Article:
Ken Kiefer: Underwater Fashion Photography

_K2_8174k2k copy

All images by Ken Kiefer. Used with permission.

Photographer Ken Kiefer has an incredible speciality as a creative: not only is he an underwater photographer or a fashion photographer, but he specializes in underwater fashion photography. In fact, he’s won a number of awards for his work. Ken tells us that a few looks can take up to three hours and that the work is so complex due to lighting scenarios and getting exactly what he needs from the talent.

We talked to Ken more about underwater fashion.

Phoblographer: Talk to us about how you got into photography.

1141bw

Ken: I have always loved capturing memories with pictures. I had done some sports, portrait and wedding photography, but never felt creative. When I added photography to one of my favorite activities, scuba diving, is when I became inspired. I was able to bring my view of the underwater world to show people who had not experienced it, and it felt amazing.

Phoblographer: What made you want to get into portraits? Specifically fashion portraiture underwater.

Ken: Underwater fashion shoots evolved from my desire to constantly practice and create. I started out shooting in swimming pools with swim team friends and lifeguards mainly as a way to test out my underwater photography gear and practice different techniques for shooting in the ocean. This grew into experimenting with my wife, who does some fitness modeling. We both loved the creativity and the ability to be unique. It’s also great practice for my other love, shooting large animals underwater.

Phoblographer: Doing this kind of stuff is very tricky. What was one of the biggest rookie mistakes you used to make and you eventually got over?

mermaid w humank2 B

Ken: There are many possibilities for mistakes with underwater photography of any kind. The water creates challenges with lighting, depth of field and perception. The extensive gear required also provides more chance for equipment failure or error. Correctly lighting your subject to create the exact look that you are shooting for was the toughest hurdle for me. It took a great deal of practice to nail down the techniques that I needed.

_K2_2967

Phoblographer: Let’s talk creativity: how do you go about concepting ideas, getting inspiration and explaining the ideas to the models? Is there storyboarding involved?

Ken: Inspiration for these types of shoots is an ongoing process. I’m lucky that my wife is as enthusiastic about the artistry as I am. We are constantly bouncing ideas off of each other and gathering inspiration from anything we encounter. Day-t0-day life, television, books, clothing, sports. We always say – “what if we tried this….” Explaining to the models is a two-way street; sometimes they have great ideas, and I’m willing to give almost anything a shot. I’ve never tried storyboards, we usually have my wife demonstrate positioning, or use my hands to try to visualize. I suppose if I could draw, storyboarding might save some time and effort.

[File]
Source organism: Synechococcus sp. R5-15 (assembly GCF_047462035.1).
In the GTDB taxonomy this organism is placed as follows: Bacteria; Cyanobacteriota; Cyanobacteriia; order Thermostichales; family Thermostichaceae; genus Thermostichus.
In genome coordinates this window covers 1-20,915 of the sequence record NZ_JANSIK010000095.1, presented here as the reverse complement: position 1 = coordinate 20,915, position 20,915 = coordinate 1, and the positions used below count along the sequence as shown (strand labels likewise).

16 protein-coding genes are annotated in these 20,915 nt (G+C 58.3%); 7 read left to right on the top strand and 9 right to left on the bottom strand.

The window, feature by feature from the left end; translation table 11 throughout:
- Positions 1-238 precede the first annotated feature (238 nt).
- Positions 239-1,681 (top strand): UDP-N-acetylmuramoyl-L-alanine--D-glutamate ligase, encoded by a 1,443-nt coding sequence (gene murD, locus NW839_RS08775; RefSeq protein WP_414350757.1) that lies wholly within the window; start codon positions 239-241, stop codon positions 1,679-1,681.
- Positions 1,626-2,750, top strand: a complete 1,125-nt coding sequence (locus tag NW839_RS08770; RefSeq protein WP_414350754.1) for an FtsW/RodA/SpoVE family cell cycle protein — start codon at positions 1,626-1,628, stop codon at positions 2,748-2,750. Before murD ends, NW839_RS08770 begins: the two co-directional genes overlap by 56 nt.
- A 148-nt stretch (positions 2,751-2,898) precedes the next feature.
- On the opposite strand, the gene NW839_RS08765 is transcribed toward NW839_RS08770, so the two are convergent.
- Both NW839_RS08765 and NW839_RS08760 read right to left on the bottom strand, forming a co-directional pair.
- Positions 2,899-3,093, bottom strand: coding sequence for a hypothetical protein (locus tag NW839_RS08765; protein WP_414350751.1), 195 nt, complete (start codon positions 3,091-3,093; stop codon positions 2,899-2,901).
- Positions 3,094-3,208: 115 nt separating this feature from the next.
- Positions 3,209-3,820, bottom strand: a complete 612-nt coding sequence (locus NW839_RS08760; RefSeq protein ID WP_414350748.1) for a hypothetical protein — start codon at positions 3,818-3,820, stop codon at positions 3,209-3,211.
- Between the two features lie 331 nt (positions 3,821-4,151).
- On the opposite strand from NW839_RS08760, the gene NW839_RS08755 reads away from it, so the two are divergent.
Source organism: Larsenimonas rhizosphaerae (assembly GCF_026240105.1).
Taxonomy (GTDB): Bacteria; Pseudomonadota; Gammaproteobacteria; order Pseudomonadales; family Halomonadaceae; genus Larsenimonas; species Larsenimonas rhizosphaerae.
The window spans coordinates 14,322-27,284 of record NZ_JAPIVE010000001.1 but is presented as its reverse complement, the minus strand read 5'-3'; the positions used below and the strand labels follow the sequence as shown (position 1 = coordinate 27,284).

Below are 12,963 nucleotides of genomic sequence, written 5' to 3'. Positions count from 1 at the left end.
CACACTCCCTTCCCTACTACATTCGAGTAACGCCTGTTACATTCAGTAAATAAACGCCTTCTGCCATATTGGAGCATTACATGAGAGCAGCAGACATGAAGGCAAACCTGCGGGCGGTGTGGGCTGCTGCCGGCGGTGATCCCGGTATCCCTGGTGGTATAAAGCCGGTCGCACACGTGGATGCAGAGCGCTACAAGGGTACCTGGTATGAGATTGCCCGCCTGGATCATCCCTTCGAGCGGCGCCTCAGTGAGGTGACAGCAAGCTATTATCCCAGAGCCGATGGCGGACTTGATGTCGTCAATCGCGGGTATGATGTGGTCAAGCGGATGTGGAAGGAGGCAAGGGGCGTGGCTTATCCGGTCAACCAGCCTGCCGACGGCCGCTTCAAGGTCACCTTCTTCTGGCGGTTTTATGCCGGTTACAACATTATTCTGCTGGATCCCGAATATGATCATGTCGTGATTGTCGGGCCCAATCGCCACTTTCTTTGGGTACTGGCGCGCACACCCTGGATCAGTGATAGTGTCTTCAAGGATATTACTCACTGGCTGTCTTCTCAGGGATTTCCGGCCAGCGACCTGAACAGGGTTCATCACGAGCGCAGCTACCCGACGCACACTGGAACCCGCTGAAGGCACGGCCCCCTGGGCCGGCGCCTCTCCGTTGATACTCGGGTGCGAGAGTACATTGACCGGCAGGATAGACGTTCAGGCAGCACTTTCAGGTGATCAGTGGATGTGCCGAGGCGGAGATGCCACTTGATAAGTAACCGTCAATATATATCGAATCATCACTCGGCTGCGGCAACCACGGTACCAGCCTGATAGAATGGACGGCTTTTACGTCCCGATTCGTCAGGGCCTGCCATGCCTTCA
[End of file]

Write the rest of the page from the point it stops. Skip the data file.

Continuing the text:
Phoblographer: Tell us about the gear that you use.

Ken: I currently use a Canon 5Ds and 5D3 camera bodies and various wide angle lenses. My go to lenses are 16-35mm f4 L and 8-15mm fisheye depending on what I’m looking for.

The camera is housed in an Ikelite housing with an 8 inch dome.

I use Ikelite strobes as well. Usually a setup of 4 DS161 strobes. Two on the camera and two setup as slaves.

Phoblographer: How long do your shoots typically take and how much planning tends to go into them?

_K2_0119

Ken: Generally a shoot with just a few looks and one model can be done in about 3 hours. I’m currently preparing for a 3-day shoot with 9 models and I will be in the water for 8-10 hours each of the 3 days. Quite a bit of planning is required with any underwater shoot, just in equipment alone. Lots of batteries to be charged, gear to clean and lubricate, and outfits and props to arrange.

Phoblographer: Lots of your images look like reflections. How do you create those? Are they done in Photoshop or in-camera?

_K2_0128k2

Ken: The reflections in images are completely in-camera. It involves using available light combined with strobe placement and angles to get the look that I’m going for. Sometimes it will require absolutely no movement for a painful amount of time, and sometimes I’m wanting a rougher water surface to have a fractal appearance in the reflection.

Phoblographer: Where do you see your work one year from now? That is, where do you want to be and what’s a big goal that you’re trying to accomplish.

Ken: I honestly live completely in the moment, and I’m always focused intently on the very next activity or project. But, I want to keep pushing forward in all aspects of underwater photography. I’d love to find a company that wanted to back an extensive shoot involving big animals and models in an environmental conservation ad or something to combine various aspects of my work. I love doing fashion and fitness underwater pictures, but my heart will always be in the ocean with the critters.

_K2_0363

_K2_0459

_K2_0471smaller

_K2_0559kb

_K2_0976k2 2

_K2_0977k2

_K2_1879

_K2_3090

_K2_9672

_K2_9727k2

_K2_040716x9

521

3055

3468bwk2

mermaid w humank2 B

color splash 570ig